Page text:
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I found this in the dojo.js library:

13444: color >>= bits;


ArrayUtil.forEach(["b", "g", "r"], function(x){
  var c = color & mask;
  color >>= bits;
  t[x] = bits == 4 ? 17 * c : c;

I can't find any reference to it anywhere else. It's not in the O'Reilly JavaScript pocket reference or the Wikipedia page.

I know what it means in functional programming, but I'm pretty sure JavaScript doesn't support monads!

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MDN is quite a good resource for documentation. See the page on Assignment Operators. –  kapa Feb 28 '12 at 8:33
Ok, I stand corrected. –  Nick Brunt Feb 28 '12 at 8:40

6 Answers 6

up vote 7 down vote accepted

It is the same a color = color >> bits - similar to operators like +=, -=, *= ...


The >> (in the integer context) shifts bits to the right, i.e. dividing by 2 but keeping the sign bit in the same place

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Ok. Is it standard syntax? As I said, I can't find reference to it anywhere else. –  Nick Brunt Feb 28 '12 at 8:31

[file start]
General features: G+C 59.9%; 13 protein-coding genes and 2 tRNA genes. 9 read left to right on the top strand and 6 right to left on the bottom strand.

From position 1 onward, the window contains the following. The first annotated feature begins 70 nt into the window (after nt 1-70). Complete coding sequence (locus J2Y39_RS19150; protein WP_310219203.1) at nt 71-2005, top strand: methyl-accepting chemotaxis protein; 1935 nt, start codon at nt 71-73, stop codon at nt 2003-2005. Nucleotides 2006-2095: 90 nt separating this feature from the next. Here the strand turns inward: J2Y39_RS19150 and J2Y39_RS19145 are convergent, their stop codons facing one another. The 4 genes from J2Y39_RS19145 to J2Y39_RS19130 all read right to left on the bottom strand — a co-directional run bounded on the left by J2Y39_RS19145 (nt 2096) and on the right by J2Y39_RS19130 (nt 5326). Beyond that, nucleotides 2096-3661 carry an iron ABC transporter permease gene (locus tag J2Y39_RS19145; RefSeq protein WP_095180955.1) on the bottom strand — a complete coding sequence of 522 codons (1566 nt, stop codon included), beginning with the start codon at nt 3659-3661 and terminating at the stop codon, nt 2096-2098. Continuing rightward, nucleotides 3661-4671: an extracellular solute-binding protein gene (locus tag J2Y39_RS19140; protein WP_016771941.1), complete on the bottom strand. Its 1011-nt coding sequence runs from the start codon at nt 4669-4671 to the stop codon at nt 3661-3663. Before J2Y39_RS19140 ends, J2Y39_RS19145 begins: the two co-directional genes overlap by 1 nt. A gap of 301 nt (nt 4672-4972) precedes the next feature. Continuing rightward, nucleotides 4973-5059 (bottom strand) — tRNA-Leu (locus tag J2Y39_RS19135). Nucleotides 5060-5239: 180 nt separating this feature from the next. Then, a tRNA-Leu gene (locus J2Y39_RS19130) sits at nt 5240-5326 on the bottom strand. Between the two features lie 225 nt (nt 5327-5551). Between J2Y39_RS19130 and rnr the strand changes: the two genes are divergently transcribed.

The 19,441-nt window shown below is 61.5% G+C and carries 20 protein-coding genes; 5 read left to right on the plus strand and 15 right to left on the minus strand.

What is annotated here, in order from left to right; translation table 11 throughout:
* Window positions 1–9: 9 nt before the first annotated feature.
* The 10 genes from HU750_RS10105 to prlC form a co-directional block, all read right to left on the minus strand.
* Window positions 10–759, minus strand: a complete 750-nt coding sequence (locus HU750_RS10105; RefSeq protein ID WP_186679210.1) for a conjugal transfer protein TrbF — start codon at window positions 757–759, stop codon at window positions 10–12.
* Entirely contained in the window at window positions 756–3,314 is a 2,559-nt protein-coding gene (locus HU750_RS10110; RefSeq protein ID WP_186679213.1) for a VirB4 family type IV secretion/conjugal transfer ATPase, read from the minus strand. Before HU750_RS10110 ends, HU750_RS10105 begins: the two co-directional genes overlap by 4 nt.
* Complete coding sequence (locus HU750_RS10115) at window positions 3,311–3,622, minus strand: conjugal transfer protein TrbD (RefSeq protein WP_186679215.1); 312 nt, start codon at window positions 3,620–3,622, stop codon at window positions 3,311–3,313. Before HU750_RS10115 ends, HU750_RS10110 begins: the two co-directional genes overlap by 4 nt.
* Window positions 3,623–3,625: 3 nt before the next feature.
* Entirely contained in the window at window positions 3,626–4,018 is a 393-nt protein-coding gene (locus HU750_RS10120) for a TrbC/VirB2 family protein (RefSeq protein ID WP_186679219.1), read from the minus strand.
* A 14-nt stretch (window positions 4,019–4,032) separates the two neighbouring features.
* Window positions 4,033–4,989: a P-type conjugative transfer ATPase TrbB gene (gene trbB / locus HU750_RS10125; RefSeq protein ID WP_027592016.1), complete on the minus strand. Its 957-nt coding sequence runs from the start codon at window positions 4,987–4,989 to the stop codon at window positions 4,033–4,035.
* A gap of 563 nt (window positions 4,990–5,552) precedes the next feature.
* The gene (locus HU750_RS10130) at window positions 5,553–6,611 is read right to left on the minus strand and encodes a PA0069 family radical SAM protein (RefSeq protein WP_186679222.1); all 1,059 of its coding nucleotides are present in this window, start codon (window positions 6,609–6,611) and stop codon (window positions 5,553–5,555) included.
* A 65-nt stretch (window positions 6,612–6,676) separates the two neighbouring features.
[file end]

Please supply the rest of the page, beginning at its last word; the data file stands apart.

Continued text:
@NickBrunt - en.wikipedia.org/wiki/Operators_in_C_and_C%2B%2B –  Ed Heal Feb 28 '12 at 8:35
@NickBrunt, ecma-international.org/publications/files/ECMA-ST/Ecma-262.pdf See sections 7.7 and 11.7 –  davin Feb 28 '12 at 8:40
No, I know what >> does, I was only confused by the = part as I didn't know JavaScript supported the shorthand assignment operator for shifts. –  Nick Brunt Feb 28 '12 at 8:47

It is Right Shift operator. For example, the a >> b operator is actually same as a/2b.

In your case, it is equal to: color = color >> bits where color >> bits stands for color/2bits

As you can see, it divides first operand with 2 raised power of second operand eg 2bits; whatever is the value of bits there.

You can read more about it at MDN.

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x >>= y

Is the same as

x = x >> y

Heres the reference that you need: Assignment Operators doc from mozilla

And also "Rare Javascript Operators".

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Shift the bits in color right by "bits" binary digits.

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Those are bitwise operators. The ">>" practically shifts bits (in binary) to the right. So you if you have "1010", then applying ">>" operator will return "0101".



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I believe it is a bit shift assignment operator, there is some brief info here

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